Alas, the figures once again make depressing reading. Aston Villa’s pass accuracy of 69.7 percent places them in 18th in the Premier League table, ahead of the usual suspects, Stoke and Blackburn. Indeed, Swansea have the highest pass completion rate in the Premier League, linking in nicely with their high number of attempted passes.

Last season, Gerard Houllier attempted to change the system to a more fluid passing game.

How does last season compare with this one? This season, Alex McLeish’s Villa have attempted an average of 387.3 passes per match. In comparison, Gerard Houllier’s Villa attempted an average of 444.5 passes per match with a slightly higher success rate of 70.9 percent.

So, Aston Villa attempt relatively few passes relative to the rest of the division and complete even fewer of them. Not a set of statistics that helps the case for McLeish.

 

Theory 3: Villa Struggle To Create and Take Chances

The £24 million signing of Bent was meant to be the coup that would see Villa finding the net on a regular basis. After all, Bent has scored double figures in the league in all but one of the past nine seasons.

However, he has struggled to find his form this season, which could partly be explained by a lack of opportunities to touch the ball, let alone score goals.

So, do Villa struggle to create chances relative to the sides around them in the league? The statistics would tend to agree. Only Stoke have had fewer shots on goal than Aston Villa’s 134 this season. This works out at just over eight shots per game.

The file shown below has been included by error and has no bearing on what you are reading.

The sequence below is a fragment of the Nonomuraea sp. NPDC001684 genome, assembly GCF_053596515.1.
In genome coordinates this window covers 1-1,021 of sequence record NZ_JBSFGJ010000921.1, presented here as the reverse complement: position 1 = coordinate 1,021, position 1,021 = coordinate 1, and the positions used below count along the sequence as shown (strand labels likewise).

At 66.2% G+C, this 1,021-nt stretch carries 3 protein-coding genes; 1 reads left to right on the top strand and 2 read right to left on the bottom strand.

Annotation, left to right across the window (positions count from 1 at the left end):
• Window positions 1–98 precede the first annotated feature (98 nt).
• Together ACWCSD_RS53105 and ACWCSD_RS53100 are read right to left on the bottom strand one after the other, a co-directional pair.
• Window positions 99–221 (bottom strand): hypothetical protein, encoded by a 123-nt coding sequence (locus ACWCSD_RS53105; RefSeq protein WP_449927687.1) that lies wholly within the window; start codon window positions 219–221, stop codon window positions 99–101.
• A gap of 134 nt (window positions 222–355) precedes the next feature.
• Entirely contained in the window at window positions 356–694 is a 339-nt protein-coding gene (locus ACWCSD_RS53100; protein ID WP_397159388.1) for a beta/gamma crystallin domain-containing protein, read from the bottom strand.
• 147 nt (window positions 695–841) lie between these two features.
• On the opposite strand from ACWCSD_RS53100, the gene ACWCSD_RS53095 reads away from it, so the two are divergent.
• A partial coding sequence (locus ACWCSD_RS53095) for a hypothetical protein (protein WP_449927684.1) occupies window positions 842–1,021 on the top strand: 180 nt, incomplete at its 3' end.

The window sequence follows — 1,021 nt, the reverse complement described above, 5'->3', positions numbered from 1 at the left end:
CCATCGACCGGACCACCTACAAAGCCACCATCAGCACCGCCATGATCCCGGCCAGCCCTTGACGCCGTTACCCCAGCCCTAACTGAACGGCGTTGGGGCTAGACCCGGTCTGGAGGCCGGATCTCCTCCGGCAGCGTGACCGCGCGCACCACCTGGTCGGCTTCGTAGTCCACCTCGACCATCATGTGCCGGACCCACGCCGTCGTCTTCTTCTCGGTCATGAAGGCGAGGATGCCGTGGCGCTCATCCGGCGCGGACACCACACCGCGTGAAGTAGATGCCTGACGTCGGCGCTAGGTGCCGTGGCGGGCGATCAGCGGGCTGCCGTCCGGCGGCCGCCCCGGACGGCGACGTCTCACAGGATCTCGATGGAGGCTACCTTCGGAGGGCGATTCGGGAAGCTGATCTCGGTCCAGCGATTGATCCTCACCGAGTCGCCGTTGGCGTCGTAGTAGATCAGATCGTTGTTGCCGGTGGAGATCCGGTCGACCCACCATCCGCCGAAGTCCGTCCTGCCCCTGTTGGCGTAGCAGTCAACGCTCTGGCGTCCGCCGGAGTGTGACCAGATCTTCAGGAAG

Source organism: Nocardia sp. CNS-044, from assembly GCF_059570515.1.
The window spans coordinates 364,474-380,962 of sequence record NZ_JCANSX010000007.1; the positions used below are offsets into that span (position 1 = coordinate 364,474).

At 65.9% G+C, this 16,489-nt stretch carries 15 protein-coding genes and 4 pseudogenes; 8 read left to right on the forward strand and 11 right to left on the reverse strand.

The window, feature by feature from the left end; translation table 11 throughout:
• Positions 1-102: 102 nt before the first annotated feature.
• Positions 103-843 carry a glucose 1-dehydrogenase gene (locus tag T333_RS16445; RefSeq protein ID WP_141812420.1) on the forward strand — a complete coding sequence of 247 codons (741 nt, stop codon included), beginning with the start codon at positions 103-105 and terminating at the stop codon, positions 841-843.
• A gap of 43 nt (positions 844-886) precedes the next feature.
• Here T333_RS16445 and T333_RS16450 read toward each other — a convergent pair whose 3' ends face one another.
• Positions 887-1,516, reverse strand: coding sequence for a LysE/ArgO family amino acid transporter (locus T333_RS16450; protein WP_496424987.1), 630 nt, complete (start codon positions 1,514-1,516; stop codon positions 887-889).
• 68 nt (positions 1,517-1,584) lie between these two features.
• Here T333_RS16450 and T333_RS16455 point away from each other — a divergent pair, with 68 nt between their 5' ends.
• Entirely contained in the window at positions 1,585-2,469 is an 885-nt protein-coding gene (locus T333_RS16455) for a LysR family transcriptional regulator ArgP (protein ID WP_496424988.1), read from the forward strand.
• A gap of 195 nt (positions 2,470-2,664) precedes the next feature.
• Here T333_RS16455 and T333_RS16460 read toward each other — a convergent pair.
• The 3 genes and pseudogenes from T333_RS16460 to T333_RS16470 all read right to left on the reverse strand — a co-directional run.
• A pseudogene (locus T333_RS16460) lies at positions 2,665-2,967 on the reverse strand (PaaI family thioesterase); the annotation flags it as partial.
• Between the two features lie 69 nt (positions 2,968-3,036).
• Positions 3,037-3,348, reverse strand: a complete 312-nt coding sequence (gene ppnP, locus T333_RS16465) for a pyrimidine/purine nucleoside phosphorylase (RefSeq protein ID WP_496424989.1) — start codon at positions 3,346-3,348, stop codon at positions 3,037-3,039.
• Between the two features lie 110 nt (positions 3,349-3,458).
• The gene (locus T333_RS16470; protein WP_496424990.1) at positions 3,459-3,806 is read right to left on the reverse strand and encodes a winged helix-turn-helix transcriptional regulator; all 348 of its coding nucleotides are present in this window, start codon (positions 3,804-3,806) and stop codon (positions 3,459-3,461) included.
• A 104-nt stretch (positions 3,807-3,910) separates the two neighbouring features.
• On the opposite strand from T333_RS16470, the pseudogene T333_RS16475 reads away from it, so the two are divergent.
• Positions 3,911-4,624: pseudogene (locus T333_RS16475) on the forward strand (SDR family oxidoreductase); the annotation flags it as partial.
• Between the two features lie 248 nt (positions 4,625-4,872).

As if that wasn’t depressing enough, Villa also finish 19th out of the 20 Premier League sides in terms of shot accuracy. Villa’s 36.6 percent shooting accuracy is only beaten into last place by QPR’s 33.8 percent, although QPR higher total shots means that they have still had more shots on target this season.

Combine those statistics and we discover that Villa have had a grand total of 49 shots on target in the Premier League this season, or fractionally over three shots on target per match.

Interestingly, there are six teams that have scored fewer goals, and another three that have scored the same number of goals as Villa. Villa’s 18 goals from only 49 shots on target mean that they have been scoring 36.7 percent of the time that they have a shot on target.